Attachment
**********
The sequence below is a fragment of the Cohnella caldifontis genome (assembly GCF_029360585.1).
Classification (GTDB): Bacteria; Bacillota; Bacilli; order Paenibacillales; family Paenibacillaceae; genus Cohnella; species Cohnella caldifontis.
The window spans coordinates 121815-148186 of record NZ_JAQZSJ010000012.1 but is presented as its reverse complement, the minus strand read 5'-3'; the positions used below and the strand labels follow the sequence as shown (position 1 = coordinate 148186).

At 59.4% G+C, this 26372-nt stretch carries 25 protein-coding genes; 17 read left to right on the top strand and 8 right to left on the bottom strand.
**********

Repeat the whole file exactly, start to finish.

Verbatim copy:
The sequence below is a fragment of the Cohnella caldifontis genome (assembly GCF_029360585.1).
Classification (GTDB): Bacteria; Bacillota; Bacilli; order Paenibacillales; family Paenibacillaceae; genus Cohnella; species Cohnella caldifontis.
The window spans coordinates 121815-148186 of record NZ_JAQZSJ010000012.1 but is presented as its reverse complement, the minus strand read 5'-3'; the positions used below and the strand labels follow the sequence as shown (position 1 = coordinate 148186).

At 59.4% G+C, this 26372-nt stretch carries 25 protein-coding genes; 17 read left to right on the top strand and 8 right to left on the bottom strand.